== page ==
I received this book for free from in exchange for an honest review. This does not affect my opinion of the book or the content of my review.by Kealan Patrick Burke
Published by Amazon Digital Services on November 13, 2015
Genres: Dark Fiction, Fiction, Horror, Psychological Horror
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At first glance, Phil Pendleton and his son Adam are just an ordinary father and son, no different from any other. They take walks in the park together, visit county fairs, museums, and zoos, and eat together overlooking the lake. Some might say the father is a little too accommodating given the lack of discipline when the child loses his temper in public. Some might say he spoils his son by allowing him to eat candy whenever he wants and set his own bedtimes. Some might say that such leniency is starting to take its toll on the father, given how his health has declined.
What no one knows is that Phil is a prisoner, and that up until a few weeks ago and a chance encounter at a grocery store, he had never seen the child before in his life.
The story SOUR CANDY, by Kealan Patrick Burke, is perhaps the best psychological horror novella that I have read, to date, in 2015!
Phil Pendleton is a man living a happy life with his girlfriend, Lori, when an innocent encounter with a woman and boy at Walmart send him spiraling into near mental insanity. On the way home, a fender-bender begins to show Phil just how MUCH has changed. . . Suddenly, Phil finds the boy from the store at his home,and everyone around informing him that this is his son, Adam.
“In a situation in which every rational person is telling you a fact and you’re the one who denies it, doesn’t that make you the one most likely wrong?”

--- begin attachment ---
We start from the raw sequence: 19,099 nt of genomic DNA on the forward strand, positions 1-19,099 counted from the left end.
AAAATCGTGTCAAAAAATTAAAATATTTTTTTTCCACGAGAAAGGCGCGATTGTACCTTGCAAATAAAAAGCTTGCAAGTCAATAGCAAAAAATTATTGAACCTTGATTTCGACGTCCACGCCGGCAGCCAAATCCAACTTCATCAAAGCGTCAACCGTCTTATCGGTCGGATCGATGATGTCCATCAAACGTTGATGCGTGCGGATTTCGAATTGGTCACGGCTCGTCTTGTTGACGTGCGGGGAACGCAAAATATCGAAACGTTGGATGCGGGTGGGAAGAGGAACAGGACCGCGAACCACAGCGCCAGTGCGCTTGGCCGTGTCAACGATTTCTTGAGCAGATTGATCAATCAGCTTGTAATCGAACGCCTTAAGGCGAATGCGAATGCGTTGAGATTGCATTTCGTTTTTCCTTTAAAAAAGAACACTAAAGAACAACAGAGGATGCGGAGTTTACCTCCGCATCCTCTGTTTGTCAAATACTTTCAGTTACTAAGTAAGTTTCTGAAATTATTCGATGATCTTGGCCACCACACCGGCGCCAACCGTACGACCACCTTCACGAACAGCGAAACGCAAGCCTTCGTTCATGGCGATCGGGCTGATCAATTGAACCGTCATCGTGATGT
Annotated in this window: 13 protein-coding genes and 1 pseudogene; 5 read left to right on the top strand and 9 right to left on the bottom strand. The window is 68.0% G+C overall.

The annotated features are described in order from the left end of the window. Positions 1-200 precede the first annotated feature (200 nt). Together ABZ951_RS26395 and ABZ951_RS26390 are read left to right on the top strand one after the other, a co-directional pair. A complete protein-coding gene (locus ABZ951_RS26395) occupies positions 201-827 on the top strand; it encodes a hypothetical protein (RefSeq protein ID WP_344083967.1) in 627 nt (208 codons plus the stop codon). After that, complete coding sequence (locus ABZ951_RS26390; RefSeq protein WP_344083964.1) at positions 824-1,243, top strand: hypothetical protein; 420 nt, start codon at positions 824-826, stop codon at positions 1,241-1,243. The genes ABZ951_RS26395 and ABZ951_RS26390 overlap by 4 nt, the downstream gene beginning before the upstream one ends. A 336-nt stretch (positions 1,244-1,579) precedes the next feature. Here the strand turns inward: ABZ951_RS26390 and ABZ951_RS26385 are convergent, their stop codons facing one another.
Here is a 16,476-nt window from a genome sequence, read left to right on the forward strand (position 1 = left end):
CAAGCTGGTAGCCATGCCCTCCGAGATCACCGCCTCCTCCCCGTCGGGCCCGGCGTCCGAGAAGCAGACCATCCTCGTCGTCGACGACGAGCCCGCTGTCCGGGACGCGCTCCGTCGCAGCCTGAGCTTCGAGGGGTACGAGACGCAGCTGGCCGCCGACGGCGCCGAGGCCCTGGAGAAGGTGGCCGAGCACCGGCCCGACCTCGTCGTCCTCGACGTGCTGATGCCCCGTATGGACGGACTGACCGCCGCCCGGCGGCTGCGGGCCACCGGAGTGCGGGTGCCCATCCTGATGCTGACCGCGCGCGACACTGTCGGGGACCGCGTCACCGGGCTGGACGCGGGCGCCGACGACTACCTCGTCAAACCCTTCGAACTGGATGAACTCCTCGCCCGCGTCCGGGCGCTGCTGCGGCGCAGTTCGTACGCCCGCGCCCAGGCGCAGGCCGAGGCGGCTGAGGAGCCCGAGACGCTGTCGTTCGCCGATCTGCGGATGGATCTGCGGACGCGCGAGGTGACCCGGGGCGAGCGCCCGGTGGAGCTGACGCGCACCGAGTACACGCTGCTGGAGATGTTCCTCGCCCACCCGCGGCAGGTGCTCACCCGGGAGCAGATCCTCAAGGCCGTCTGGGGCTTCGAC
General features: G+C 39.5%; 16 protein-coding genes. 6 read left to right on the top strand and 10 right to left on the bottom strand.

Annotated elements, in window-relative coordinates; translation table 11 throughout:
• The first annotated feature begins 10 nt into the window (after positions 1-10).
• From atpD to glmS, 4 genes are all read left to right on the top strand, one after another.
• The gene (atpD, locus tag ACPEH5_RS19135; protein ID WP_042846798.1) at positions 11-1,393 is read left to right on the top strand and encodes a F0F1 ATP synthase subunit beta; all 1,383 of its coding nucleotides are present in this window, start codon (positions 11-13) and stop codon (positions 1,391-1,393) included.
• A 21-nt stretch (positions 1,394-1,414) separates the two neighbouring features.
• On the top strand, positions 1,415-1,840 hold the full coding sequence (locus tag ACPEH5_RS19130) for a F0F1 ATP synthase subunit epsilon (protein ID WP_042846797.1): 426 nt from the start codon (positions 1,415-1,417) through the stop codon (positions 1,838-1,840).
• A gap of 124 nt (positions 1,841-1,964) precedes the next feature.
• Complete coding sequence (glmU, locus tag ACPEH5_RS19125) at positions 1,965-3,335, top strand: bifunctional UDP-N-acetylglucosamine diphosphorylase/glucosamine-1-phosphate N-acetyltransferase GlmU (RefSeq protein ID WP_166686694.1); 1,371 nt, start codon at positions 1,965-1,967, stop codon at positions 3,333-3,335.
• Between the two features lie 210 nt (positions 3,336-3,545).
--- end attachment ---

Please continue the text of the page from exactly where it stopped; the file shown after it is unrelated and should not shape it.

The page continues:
From that moment on, Phil finds himself in the midst of a Twilight Zone nightmare, where escape is not an option. “He felt trapped in a bizarre otherworld in which everything was crooked, but the harder he fought to extricate himself, the more tangled he became.”
Burke effortlessly controls the circumstances of Pendleton’s new “life”, even bringing in some Lovecraftian themes. The emotional and mental torment Phil goes through, I found more chilling in nature than any sort of “physical” torture. We see first hand the slowly diminishing control that he retains on his sanity, and begin to wonder that if he were able to extract himself from this sham of an existence, would he ever be able to truly “live” again.
Even with the way Phil’s resolve slowly weakens into an almost acceptance of his situation, I was shocked at the casual tone in which Burke presents the following statement: “Four months to the day he first encountered the boy at Walmart, the last of Phil Pendleton’s teeth fell out.”
Rather than minimize the horror, the blandly stated fact really intensified the fear, anguish and horror that I felt. Kealan Patrick Burke is able to masterfully manipulate the reader’s emotions with such apparent ease. This is a quality I feel that make his books so effective, and so memorable.
There is no question that I will be eagerly reading everything that Burke puts into print!